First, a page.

If Honey Bees Fascinate You, Think About Becoming a CAMBP Certified Apprentice Assistant

If honey bees fascinate you, you might want to take the first step toward becoming affiliated with the UC Davis-based California Master Beekeeper Program (CAMBP) by applying online to become an apprentice assistant.

Applications close Jan. 30.

Apprentice assistant is the first level of the trainer programs offered by CAMBP), launched and directed by Extension apiculturist Elina Lastro Niño of the UC Davis Department of Entomology and Nematology. Other levels are apprenticejourney and master

What does an apprentice assistant do?

As the website says: "The apprentice assistant level of the CAMBP explores the art and skill of beekeeping prior to keeping bees, even if you live in an area where beekeeping is not possible. This level of the CAMBP is the perfect science-based introduction to everything you need to know in order to keep safe, healthy bees. If you cannot keep bees at your location, and want an ‘in-hive' experience, the CAMBP can recommend options.  The CAMBP requires 10 hours of volunteer service and 12 hours of continuing education each year so members maintain and expand their beekeeping knowledge and skills."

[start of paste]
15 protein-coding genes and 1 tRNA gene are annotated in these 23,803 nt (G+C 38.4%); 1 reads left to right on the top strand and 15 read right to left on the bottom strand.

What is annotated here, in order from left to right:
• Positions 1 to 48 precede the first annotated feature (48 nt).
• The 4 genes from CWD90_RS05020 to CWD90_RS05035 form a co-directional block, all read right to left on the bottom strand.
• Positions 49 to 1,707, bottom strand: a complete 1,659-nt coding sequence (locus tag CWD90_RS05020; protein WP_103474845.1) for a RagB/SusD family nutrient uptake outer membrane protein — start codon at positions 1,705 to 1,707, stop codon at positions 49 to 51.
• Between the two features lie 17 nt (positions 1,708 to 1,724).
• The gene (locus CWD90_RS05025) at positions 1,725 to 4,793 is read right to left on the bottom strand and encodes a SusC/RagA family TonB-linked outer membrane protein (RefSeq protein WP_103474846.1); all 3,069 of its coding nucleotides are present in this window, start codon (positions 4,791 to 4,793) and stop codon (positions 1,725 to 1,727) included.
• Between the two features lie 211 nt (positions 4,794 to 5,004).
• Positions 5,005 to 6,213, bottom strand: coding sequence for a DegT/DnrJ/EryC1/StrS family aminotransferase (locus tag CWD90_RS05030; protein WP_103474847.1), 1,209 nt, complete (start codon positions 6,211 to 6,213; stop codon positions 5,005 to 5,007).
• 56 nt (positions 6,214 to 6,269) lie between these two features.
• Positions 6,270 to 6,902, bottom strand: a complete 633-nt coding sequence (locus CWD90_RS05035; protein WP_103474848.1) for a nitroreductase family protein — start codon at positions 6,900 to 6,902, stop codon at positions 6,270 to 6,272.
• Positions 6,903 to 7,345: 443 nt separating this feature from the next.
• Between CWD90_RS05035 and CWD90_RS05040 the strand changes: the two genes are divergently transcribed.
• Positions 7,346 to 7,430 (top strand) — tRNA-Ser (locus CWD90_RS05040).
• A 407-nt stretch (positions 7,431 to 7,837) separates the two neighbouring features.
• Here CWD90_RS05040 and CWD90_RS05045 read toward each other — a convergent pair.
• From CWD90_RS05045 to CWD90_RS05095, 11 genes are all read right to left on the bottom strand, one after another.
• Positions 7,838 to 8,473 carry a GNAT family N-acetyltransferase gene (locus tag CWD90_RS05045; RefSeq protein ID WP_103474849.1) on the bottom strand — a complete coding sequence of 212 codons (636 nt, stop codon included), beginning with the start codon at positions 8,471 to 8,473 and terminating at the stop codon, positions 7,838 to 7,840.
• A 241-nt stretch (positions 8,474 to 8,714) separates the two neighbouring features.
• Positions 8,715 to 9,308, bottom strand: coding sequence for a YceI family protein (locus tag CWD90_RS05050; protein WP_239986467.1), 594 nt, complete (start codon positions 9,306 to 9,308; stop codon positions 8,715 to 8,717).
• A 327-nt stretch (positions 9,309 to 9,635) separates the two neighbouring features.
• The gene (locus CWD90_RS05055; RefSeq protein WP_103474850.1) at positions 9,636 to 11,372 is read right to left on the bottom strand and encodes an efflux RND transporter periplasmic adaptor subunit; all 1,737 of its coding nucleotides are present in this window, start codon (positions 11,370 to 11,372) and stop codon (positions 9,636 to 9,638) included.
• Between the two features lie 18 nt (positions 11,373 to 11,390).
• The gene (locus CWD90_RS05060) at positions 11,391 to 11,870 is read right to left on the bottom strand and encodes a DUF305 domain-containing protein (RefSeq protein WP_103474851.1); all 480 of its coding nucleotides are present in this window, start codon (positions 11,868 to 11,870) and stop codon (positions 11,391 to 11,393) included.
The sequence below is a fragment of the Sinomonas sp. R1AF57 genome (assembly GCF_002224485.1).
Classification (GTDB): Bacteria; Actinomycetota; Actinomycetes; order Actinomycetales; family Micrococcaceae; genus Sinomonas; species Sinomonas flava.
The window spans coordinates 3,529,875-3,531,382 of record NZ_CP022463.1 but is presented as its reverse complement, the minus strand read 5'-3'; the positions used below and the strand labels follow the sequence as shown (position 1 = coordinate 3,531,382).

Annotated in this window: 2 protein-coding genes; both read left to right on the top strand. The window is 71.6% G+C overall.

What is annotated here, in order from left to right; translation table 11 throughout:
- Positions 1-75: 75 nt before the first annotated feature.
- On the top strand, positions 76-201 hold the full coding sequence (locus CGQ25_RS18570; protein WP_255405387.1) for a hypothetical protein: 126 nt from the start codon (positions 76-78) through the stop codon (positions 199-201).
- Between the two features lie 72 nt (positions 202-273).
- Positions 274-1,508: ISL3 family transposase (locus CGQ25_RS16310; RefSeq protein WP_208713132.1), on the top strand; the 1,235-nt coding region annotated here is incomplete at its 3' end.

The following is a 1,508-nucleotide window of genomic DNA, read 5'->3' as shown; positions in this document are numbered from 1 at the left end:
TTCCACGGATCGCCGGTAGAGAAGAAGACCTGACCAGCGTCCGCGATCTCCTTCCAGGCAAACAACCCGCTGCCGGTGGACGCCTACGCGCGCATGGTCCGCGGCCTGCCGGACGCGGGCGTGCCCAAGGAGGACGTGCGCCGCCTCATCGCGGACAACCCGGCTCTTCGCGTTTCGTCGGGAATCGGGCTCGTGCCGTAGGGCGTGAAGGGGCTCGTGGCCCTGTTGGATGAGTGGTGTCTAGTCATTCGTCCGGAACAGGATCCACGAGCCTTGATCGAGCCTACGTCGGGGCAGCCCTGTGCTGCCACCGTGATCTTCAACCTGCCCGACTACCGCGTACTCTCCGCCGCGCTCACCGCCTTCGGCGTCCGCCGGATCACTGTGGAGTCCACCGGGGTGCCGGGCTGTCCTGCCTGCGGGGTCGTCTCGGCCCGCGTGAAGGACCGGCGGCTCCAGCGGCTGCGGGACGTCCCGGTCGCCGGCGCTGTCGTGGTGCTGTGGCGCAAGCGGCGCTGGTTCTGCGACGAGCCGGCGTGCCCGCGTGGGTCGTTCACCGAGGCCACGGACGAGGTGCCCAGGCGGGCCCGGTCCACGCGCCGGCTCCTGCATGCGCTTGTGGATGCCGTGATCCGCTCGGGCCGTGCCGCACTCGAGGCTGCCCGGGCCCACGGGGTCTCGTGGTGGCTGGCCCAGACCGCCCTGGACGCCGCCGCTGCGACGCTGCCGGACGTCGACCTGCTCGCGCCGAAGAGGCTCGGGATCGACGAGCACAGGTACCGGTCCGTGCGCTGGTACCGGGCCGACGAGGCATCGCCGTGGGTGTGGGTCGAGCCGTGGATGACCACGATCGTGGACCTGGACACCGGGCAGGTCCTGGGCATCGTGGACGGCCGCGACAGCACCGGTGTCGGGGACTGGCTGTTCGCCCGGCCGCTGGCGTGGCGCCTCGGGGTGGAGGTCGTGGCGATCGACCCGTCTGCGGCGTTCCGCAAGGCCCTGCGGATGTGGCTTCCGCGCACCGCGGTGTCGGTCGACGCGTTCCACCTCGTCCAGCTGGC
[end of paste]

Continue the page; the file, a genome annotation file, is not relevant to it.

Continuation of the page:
On the application form, you'll be asked:

  • What inspires you to learn more about honey bees and beekeeping? 
  • Do you currently keep bees?
  • Are you a member of a local bee club?
  • What, in your opinion, is the biggest challenge facing bees and beekeeping today?
  • Are you capable of performing 10 hours of volunteer service and 12 hours of continuing education on bees and beekeeping as an apprentice assistant in your first year in the CAMBP?

The cost to enroll in the class is $50. At the onset, accepted students will receive links to three live, online study halls, facilitated by CAMBP staff, to meet other new beekeepers and ask questions in preparation for the tests, which will be administered in person or virtually via Zoom (depending on COVID-19 restrictions.)

The class officially starts in March, according to program manager Wendy Mather, with final exams scheduled for September. Students must score at least 80 percent to become an official apprentice assistant. They then will have access to the CAMBP member network; webinars; and CAMPB member news. And if they wish, they can apply for the next level, apprentice.

"One cool factor about apprentice assistant is if you decide that beekeeping isn't for you, you still get a certificate stating you've passed the 'theory' portion of the course if you choose only to write the online exam and satisfy your curiosity about humanity's only sweet treat purveying insect," Mather said. "It's not mandatory to get into a hive." 

More information is available on the apprentice assistant website or contact camasterbee@gmail.com.